As costs of health care rise and reimbursements for services continue to decline, local health care leaders are looking to become more efficient in day-to-day operations. A direct cost-savings opportunity is to improve a facility's energy efficiency.
A 2009 Alliant Energy Feasibility Study of Winneshiek Medical Center revealed the medical center could save $116,000 per year by implementing specific energy-conserving measures. To off-set the costs of the recommended updates, Winneshiek Medical Center applied for and was awarded a State Energy Program (SEP) grant in the amount of $209,912. Dave Jordahl, the chief operating officer at Winneshiek Medical Center says, "Like many rural hospitals in the state, Winneshiek Medical Center has aging utility infrastructure, which directly affects our energy consumption and our ability to be energy efficient. Although there was an initial cost, we are confident the energy savings will more than cover project costs over time, and the SEP award significantly improved our ability to implement the needed changes."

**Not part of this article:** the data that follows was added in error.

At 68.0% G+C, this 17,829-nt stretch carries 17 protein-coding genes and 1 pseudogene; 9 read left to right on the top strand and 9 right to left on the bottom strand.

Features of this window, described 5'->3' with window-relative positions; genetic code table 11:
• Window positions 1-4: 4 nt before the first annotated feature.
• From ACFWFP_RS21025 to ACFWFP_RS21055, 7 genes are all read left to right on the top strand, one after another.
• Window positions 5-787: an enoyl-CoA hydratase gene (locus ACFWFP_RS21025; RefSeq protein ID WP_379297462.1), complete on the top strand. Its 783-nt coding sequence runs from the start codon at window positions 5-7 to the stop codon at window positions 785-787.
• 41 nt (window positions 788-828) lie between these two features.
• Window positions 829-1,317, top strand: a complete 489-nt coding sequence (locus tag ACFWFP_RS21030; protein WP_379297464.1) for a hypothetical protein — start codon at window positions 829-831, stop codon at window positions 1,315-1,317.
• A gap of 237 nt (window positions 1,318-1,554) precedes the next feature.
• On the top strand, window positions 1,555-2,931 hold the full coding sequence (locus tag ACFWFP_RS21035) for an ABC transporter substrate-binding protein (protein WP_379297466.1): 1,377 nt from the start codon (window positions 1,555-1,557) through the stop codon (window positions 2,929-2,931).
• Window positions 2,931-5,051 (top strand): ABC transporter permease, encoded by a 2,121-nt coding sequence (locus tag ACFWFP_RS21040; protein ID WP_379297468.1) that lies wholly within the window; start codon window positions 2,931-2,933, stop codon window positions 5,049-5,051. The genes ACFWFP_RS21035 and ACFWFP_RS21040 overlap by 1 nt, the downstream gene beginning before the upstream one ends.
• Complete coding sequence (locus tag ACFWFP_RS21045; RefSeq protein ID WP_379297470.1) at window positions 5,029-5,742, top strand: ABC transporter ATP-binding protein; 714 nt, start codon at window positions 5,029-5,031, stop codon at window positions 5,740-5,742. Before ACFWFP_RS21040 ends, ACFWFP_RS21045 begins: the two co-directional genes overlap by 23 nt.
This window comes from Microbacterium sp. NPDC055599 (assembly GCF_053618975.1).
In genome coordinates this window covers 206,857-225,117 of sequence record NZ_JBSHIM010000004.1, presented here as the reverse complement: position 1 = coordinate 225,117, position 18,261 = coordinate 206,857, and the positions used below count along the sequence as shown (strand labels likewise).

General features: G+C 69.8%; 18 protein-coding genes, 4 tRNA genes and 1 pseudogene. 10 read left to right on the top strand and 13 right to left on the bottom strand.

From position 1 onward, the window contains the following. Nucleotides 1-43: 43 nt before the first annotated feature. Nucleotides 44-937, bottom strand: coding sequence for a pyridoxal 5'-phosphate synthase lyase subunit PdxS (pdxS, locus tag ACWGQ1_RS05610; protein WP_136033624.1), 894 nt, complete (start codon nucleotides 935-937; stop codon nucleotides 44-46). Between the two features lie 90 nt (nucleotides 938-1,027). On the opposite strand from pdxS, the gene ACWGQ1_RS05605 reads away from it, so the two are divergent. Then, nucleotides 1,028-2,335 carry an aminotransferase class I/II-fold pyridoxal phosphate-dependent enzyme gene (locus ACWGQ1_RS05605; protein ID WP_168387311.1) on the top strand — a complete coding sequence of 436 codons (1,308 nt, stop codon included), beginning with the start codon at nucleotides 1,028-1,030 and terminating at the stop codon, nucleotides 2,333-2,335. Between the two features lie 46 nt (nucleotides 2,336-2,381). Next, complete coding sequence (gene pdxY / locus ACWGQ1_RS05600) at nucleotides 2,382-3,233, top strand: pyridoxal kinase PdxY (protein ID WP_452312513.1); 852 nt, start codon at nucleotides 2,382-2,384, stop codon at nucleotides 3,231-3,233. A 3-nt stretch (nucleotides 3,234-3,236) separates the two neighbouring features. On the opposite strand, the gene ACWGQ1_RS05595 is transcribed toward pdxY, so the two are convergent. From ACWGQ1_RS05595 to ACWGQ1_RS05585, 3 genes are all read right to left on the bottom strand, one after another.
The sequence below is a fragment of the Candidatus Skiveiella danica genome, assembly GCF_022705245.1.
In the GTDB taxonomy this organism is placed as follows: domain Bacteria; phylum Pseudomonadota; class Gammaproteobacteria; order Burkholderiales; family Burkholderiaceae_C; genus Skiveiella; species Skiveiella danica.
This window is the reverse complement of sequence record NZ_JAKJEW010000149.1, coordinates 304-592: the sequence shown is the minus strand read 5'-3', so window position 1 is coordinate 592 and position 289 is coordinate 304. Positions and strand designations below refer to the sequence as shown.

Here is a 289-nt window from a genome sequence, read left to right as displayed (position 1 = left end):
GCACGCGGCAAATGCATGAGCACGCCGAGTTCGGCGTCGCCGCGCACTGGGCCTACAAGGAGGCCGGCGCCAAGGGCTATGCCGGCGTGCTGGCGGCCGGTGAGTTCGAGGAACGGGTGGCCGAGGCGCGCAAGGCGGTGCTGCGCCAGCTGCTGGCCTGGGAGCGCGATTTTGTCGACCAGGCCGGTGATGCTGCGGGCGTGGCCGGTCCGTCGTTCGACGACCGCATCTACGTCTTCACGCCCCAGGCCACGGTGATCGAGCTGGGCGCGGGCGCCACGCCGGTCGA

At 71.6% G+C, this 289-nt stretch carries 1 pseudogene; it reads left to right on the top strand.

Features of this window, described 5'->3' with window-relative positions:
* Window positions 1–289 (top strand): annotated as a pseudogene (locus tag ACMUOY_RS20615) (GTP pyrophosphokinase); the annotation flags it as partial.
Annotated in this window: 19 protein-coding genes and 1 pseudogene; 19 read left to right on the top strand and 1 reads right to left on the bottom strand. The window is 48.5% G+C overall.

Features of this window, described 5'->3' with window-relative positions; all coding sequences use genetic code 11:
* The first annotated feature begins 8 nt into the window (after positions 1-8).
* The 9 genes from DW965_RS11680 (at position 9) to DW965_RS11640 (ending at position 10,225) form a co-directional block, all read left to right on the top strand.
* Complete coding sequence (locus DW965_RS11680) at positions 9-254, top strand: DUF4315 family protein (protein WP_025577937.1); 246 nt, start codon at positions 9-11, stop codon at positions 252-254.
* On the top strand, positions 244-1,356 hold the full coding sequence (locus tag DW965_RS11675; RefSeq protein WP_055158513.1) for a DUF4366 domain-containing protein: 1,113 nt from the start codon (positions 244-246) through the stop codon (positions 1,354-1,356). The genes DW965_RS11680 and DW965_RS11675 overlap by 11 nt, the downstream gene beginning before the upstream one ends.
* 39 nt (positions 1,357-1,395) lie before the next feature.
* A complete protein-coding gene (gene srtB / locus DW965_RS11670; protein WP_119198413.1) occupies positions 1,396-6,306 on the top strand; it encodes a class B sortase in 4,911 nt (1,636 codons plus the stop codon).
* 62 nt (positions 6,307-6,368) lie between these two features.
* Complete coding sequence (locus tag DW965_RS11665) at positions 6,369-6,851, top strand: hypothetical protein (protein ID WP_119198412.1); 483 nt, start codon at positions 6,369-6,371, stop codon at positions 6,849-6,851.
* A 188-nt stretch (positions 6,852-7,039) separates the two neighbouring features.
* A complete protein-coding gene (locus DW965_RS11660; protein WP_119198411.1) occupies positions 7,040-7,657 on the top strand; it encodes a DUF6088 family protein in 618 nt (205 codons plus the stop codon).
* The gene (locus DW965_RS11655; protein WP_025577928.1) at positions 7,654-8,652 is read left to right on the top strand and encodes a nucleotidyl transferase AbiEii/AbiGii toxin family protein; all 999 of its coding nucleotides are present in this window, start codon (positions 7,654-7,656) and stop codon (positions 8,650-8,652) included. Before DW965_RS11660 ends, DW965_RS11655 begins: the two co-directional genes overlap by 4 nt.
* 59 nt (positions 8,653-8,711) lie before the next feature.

Although funding the remaining costs of the energy project – approximately $700,000 - Winneshiek Medical Center expects a payback within the next five to six years. Jordahl says, "Due to our improvements, we expect $53,000 in rebates from Alliant Energy."
Energy improvements make sense from a facilities standpoint, but it is the everyday patient experience that drives continued innovation. Nick Schwartzhoff, the director of engineering and maintenance at Winneshiek Medical Center says, "Our equipment was at the end of its useful life – the chillers were about 25 years old and the air handlers were reaching 40 years old. We couldn't adjust temperature settings according to patient – and staff – preference. With the new equipment and updated technology, we can meet the comfort needs of the people here every day."
Schwartzhoff explains additional benefits of the new system: "The new air handlers are programmed to set back according to the needs of a specific area. For example, during daytime hours the surgical suite needs 25 air exchanges per hour. Since surgeries are not scheduled through the overnight, there is no need to have that many air exchanges – we can reduce the number by half. With the old system, programmed set-backs were not possible; with the new system, we save energy every night."
Winneshiek Medical Center is getting a taste of future savings as the seasons begin to change and the project nears completion. "We are already experiencing monthly savings," says Schwartzhoff. "We plan to compare past usage with the new monthly readings; I expect we will begin to realize the value of the improvements within a year's time, and notice continued energy efficiencies for years to come."